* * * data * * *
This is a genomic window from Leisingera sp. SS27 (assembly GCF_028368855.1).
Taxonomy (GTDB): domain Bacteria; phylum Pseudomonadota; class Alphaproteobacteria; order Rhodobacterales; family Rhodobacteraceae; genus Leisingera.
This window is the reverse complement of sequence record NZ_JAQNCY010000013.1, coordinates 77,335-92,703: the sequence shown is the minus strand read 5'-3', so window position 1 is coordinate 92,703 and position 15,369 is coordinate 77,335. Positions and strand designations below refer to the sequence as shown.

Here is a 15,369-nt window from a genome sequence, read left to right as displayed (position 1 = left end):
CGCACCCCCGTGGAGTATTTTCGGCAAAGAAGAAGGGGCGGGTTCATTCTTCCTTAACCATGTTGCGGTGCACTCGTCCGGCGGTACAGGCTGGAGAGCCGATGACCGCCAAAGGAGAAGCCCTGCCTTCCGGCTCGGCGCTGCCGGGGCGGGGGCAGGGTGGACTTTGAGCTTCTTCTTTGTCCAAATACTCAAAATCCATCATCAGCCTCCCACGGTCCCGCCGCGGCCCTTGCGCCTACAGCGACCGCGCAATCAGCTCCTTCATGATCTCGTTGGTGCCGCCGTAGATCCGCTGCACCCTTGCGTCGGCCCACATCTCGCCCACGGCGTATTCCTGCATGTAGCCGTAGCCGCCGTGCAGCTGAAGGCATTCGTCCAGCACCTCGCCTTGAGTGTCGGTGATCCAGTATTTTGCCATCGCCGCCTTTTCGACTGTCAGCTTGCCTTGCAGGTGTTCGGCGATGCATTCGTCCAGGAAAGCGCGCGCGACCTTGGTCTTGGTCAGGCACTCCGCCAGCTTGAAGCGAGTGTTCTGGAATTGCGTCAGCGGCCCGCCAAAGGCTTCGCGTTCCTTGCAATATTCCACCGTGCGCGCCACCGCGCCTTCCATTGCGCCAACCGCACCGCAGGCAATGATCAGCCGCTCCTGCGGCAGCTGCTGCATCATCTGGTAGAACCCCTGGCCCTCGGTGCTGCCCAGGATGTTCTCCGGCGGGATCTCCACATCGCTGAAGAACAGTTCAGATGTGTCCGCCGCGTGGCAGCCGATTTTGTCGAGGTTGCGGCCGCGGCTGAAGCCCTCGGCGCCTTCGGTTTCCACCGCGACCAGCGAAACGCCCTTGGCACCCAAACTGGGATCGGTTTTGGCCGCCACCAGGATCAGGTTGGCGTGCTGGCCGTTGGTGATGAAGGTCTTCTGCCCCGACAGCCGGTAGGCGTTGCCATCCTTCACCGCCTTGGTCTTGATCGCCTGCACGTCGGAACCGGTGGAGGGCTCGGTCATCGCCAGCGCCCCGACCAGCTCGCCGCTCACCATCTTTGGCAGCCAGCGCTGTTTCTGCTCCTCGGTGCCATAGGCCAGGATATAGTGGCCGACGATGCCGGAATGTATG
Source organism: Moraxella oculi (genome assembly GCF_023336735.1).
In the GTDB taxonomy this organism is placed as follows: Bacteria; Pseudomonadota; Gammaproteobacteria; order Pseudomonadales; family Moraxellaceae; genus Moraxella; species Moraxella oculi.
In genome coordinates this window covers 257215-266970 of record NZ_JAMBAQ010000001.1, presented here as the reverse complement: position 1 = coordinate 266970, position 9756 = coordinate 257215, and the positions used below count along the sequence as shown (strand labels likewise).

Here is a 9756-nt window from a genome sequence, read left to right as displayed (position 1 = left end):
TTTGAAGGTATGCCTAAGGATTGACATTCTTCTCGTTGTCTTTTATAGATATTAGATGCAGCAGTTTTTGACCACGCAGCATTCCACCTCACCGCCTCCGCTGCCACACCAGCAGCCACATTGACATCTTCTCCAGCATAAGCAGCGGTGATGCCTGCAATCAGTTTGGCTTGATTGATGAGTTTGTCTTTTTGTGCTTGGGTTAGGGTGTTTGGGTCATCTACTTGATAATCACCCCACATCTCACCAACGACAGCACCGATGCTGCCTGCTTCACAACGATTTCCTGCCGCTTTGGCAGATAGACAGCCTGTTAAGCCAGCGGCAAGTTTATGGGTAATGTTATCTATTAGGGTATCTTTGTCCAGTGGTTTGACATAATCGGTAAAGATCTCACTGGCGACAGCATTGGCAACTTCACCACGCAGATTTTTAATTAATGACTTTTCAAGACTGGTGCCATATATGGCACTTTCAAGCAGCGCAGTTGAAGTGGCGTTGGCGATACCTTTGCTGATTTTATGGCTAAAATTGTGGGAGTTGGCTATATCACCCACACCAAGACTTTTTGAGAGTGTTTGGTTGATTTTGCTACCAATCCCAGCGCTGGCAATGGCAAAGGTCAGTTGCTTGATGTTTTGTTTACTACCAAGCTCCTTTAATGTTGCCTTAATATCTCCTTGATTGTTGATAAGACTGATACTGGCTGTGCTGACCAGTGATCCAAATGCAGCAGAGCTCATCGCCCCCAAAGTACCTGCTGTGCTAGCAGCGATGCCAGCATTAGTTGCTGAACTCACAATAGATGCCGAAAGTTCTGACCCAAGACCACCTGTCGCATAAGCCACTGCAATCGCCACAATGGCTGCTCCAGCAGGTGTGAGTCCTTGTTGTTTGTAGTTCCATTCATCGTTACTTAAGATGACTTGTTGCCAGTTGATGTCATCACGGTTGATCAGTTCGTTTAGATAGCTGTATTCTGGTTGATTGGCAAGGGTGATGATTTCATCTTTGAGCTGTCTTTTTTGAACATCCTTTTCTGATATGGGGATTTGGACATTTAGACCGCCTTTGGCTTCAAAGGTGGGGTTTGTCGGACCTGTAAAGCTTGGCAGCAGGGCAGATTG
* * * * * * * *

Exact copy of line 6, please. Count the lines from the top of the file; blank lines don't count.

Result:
Source organism: Moraxella oculi (genome assembly GCF_023336735.1).